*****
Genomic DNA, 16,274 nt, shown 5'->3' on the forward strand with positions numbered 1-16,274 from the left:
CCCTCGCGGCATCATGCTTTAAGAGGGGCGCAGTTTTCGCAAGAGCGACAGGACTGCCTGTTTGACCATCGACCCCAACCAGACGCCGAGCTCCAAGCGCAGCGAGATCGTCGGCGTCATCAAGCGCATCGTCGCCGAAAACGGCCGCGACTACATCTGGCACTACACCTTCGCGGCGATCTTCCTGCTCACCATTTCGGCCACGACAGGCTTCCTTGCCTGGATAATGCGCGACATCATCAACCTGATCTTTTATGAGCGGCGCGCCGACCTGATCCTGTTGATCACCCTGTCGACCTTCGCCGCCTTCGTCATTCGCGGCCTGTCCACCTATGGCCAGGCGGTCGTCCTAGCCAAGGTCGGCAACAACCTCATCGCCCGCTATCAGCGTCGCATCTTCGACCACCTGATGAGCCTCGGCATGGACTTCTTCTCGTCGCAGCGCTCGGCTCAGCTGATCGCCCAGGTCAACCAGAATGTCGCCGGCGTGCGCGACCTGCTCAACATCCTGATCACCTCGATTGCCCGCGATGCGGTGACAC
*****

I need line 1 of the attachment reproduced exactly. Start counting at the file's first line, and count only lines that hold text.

Genomic DNA, 16,274 nt, shown 5'->3' on the forward strand with positions numbered 1-16,274 from the left: